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The Evolution of Policy as Politics Change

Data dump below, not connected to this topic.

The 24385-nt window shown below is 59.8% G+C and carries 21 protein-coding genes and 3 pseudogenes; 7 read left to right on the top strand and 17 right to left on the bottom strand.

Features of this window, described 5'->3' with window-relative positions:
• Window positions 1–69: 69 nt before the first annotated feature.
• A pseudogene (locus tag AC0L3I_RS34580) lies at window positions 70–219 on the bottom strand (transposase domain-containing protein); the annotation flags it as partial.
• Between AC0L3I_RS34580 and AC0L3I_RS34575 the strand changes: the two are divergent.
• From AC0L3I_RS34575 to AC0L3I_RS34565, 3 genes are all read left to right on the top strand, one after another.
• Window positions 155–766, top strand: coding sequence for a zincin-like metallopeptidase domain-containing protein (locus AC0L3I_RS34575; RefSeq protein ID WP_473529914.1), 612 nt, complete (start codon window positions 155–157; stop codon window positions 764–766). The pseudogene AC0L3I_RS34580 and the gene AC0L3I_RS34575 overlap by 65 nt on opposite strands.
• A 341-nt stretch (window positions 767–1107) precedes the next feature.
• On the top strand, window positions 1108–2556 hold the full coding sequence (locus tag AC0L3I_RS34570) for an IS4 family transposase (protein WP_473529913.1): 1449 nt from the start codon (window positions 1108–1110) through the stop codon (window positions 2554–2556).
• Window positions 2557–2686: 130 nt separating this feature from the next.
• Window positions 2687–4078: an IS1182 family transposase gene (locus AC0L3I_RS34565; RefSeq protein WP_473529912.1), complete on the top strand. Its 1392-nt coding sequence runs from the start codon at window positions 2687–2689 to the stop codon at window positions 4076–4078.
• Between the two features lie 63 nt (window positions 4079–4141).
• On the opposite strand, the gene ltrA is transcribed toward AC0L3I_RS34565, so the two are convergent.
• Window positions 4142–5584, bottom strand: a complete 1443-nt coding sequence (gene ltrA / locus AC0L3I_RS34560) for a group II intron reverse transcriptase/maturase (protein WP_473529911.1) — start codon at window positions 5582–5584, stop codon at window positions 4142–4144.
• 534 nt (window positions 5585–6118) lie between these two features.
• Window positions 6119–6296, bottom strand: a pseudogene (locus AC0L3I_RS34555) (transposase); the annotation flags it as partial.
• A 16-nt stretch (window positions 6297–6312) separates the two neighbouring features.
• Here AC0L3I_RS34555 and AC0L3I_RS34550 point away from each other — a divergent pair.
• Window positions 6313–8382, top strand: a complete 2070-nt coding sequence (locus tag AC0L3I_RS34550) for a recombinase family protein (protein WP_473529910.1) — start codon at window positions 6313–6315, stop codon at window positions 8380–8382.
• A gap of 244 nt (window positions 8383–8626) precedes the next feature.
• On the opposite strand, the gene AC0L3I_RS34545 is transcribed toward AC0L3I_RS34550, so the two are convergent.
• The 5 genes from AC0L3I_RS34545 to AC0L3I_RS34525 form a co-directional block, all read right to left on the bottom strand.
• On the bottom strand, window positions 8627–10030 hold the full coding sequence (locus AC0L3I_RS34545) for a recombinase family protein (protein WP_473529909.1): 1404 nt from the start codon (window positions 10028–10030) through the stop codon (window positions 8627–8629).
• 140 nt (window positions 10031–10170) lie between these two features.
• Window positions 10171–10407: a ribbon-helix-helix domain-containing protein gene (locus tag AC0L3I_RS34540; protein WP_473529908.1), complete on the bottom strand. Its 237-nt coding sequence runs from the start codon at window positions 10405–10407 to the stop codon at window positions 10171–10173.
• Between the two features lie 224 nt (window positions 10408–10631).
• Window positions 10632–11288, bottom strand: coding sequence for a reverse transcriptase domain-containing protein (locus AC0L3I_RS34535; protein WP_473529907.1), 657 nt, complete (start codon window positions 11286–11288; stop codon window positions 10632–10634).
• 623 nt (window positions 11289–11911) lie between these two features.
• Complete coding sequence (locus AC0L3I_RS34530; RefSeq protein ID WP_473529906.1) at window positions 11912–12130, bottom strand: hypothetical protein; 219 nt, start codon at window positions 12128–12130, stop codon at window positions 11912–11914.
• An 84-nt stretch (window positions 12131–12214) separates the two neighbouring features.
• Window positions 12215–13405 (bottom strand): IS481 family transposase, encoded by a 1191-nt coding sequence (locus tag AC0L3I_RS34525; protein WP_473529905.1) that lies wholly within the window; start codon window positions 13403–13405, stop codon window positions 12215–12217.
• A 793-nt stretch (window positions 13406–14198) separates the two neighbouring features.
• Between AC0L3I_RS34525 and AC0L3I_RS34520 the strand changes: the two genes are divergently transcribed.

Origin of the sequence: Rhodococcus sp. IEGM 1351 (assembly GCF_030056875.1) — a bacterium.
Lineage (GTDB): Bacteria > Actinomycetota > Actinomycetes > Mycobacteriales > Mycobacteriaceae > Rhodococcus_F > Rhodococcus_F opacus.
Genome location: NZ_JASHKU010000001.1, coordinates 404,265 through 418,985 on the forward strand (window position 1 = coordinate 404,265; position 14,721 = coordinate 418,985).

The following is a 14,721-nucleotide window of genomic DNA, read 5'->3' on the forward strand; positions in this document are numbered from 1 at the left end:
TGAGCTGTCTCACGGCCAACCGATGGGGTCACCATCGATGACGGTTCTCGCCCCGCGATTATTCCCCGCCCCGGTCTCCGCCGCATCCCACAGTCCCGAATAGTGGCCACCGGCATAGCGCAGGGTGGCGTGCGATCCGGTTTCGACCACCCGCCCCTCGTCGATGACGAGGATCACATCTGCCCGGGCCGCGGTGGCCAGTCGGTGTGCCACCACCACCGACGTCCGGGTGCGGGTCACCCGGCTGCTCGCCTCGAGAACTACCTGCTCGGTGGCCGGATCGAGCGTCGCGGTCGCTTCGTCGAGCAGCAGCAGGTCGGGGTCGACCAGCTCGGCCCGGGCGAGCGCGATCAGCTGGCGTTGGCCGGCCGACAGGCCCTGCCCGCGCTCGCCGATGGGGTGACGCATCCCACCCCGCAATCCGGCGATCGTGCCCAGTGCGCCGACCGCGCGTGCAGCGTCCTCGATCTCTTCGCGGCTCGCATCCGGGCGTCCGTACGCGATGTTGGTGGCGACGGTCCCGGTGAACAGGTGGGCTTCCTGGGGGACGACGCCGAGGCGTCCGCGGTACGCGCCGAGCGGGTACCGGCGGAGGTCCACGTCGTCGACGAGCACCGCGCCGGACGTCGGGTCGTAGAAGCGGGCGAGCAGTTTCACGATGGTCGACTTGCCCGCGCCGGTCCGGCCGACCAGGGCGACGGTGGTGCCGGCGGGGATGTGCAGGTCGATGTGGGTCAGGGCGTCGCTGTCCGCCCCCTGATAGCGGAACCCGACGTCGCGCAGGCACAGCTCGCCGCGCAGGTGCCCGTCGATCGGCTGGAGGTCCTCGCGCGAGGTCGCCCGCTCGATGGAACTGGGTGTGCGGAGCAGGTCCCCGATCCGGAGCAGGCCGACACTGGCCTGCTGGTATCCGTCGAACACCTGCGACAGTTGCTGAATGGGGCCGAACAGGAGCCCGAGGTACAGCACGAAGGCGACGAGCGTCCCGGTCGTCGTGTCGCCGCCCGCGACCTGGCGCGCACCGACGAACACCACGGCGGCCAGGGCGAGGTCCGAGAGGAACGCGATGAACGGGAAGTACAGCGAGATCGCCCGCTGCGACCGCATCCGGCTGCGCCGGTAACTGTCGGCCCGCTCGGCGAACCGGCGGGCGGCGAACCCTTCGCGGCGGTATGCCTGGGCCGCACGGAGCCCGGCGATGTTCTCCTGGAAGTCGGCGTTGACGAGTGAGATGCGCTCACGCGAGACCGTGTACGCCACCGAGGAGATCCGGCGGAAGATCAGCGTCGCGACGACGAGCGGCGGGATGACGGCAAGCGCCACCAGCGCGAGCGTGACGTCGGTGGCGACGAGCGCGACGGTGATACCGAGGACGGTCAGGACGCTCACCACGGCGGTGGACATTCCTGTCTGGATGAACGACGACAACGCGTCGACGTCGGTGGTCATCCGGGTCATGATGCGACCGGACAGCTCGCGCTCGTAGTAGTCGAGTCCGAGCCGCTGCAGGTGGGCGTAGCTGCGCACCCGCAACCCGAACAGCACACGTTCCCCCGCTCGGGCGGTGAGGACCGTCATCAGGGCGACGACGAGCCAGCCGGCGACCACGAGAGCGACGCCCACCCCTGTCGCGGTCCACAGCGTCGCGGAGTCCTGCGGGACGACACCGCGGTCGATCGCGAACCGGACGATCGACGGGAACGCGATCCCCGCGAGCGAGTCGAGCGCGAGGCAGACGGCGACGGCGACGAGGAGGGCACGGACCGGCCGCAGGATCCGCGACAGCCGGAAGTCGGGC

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The Evolution of Policy as Politics ChangeWhat Drives Laws?In the BeginningNader and Public Interest: First Chevrolet, then Al GoreThe Seat Belt Saga IIThe Seat Belt Saga IIIThe Seat Belt Saga IVThe Seat Belt Saga VMotor Vehicle Manufacturers v State Farm Mutual Auto, 463 U.S. 29 (1983)ProcedureThe Court's RulingWhat Else is Going On: Crashworthiness RegulationsThe Seat Belt Saga VIThe Seat Belt Saga VIIWhat are the new issues in automobile safety?Environment and Economic SecurityThe Evolution of Policy as Politics Change2What Drives Laws?First, there is popular concernIndividual storiesThen interest groupsFDA and the JungleMADDInsurance industry - what is their interest?Then pressure on elected officialsSometimes this is compressed as the legislature reacts to a crisisVery seldom does the legislature pass a law just because it is a good thing3In the Beginning4Nader and Public Interest:First Chevrolet, then Al GoreUnsafe at any Speed - 19655The Seat Belt Saga IIThen Congress passes the Traffic and Motor Vehicle Safety Act1967 - regulation requiring seatbelts1972 - realized that people where not wearing the seatbeltsRegulation requiring automatic seatbelts or airbags by 19756The Seat Belt Saga IIIRequired cars between 1973 and 1975 to have automatic seatbelts or ignition interlocksChrysler v. DOT affirmed the regsIndustry choose interlocks - why?1974 - Congress passed a law banning regs requiring interlocks and said that all future regs on passive restraints had to be submitted to Congress for legislative vetoChadha fixes that7The Seat Belt Saga IVDOT under Ford withdrew the regsDOT under Carter (a few months later) passed new passive restraint regs for 1982 and Congress did not veto them1979 - Regs were affirmed in Pacific Legal Foundation v. DOT8The Seat Belt Saga V1981 - DOT under Reagan withdrew the regs because the car companies were going to use automatic seatbelts that could be disconnected.1983 - Motor Vehicles Manufacturers Assoc. V State Farm hit the United States Supreme Court9Motor Vehicle Manufacturers v State Farm Mutual Auto, 463 U.S. 29 (1983)Why these parties?What is their stake in the game?How did they end up suing each other?10ProcedureHow many rule revisions had been done before the one in this case?Why did DOT decide that it could not show that automatic seatbelts would improve safety?What was it about the design that limited their effectiveness?How did the agency use this to decide that the cost of the regulations was not justified?What is the agency's argument that rescinding a rule is like refusing to make a rule?11The Court's RulingWhy did the court reject the argument that since there is little review of refusal to make a rule, that they should be little review when the agency rescinds the a rule?What did the court find that the agency ignored in this analysis?What did the court want to see in the record for the rule making?How is this different from saying that agencies are bound by precedent when making rules?12What Else is Going On:Crashworthiness RegulationsThe Unintended Consequences13The Seat Belt Saga VI1984 - DOT (Libby Dole) promulgated a reg requiring automatic seatbelts or airbags in all cars after 1989, unless2/3 of the population were covered by state seatbelt laws, andthe laws met certain criteriaWhat did some states do?$5 penaltyNo stopNo meaningful seatbelt defenseMost State laws did not meet the criteria14The Seat Belt Saga VII1997 - most newer cars had airbags1998 - airbags kill grannies and little kids!Nothing new - known at the timeSave many more1999 - You can get your airbag disconnectedProducts liability issues?15What are the new issues in automobile safety?CrashworthinessAntilock brakesAll wheel driveTraction controlRoll over preventionFly by wire errorsAutomatic braking16Environment and Economic SecurityGasoline mileageLighter carsSmaller carsWhat is the trade off for safety?Can the DOT admit this?How do they cover it up?Carbon


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